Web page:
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A Distributional Theory of Government Growth

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Author Info

  • Holger Strulik

    (Institute of Economics, University of Copenhagen)

Abstract

This paper presents a closed form solution for time-consistent taxation and public spending in a dynamic game between government and median voter. Extending Meltzer and Richard’s static analysis of government size the paper offers a theory of growth of government. At low stages of economic development the median voter, identified as a relatively poor worker, prefers to have no or only small redistributive taxation in order to foster savings. Through this channel he expects improvements of his labor productivity and wage. At higher stages of development, however, when capital is relatively abundant and prospects of further labor productivity gains through capital accumulation are smaller, the incentive to tax and redistribute income rises. Yet, in line with previous work on growth and infrastructure spending the median voter prefers a constant share of productive public spending at all times. Hence, government growth is solely driven by an expanding welfare state.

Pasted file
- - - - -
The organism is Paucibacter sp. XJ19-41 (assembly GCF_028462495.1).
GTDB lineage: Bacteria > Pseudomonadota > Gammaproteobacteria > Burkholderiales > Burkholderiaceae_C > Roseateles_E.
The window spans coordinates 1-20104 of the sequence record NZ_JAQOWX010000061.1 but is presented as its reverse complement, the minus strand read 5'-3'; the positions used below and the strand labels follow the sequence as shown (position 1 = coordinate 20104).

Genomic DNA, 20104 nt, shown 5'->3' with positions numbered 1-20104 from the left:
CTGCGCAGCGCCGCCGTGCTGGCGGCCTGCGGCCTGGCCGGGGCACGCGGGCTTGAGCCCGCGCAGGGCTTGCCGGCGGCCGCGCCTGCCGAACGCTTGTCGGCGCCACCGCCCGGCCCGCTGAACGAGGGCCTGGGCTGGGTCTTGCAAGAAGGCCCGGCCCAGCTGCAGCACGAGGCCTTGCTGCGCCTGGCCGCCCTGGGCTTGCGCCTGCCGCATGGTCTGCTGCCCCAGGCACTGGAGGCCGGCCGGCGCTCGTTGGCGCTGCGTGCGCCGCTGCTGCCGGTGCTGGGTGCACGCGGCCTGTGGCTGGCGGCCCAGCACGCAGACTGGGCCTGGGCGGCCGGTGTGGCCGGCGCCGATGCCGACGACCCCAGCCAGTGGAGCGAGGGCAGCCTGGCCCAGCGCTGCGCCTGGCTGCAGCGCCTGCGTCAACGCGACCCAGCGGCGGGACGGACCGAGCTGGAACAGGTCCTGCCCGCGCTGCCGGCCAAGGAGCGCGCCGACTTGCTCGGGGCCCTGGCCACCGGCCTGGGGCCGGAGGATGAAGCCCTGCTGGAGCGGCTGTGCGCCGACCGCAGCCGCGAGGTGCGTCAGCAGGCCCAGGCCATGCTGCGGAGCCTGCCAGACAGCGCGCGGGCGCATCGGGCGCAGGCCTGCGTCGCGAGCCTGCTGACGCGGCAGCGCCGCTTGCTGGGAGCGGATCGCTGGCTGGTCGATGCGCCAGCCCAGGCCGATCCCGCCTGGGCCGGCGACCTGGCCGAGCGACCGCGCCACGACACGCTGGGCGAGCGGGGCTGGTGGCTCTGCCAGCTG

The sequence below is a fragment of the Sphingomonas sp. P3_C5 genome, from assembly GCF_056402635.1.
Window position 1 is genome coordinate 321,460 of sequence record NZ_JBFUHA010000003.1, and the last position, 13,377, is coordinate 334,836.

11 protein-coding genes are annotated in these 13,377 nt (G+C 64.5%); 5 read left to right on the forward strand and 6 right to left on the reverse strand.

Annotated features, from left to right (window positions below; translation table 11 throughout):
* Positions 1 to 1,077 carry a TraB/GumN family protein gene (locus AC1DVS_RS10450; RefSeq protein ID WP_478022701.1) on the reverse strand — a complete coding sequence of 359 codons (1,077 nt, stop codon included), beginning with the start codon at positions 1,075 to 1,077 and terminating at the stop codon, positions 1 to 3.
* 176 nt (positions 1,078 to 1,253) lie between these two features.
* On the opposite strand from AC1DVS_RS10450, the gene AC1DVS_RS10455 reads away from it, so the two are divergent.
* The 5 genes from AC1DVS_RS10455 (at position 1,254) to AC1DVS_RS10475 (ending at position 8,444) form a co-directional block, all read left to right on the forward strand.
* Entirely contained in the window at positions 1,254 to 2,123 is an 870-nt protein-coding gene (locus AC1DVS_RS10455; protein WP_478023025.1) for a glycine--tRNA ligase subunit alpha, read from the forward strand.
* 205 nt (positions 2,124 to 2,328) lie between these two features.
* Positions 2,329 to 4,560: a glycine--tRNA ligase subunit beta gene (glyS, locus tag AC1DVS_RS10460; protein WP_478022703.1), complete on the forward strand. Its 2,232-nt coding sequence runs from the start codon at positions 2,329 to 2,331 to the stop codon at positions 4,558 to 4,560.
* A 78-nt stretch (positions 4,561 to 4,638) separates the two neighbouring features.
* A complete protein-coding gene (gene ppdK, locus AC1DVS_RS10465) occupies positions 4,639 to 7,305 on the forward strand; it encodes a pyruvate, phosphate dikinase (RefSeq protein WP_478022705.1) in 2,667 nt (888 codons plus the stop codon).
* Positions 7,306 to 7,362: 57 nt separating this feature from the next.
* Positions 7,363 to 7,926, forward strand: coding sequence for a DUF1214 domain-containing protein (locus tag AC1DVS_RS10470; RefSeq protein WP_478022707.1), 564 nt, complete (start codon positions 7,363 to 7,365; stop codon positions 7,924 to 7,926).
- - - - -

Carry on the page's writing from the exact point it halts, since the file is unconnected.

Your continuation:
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Bibliographic Info

Paper provided by University of Copenhagen. Department of Economics in its series Discussion Papers with number 04-26.

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Length: 16 pages
Date of creation: Sep 2004
Date of revision: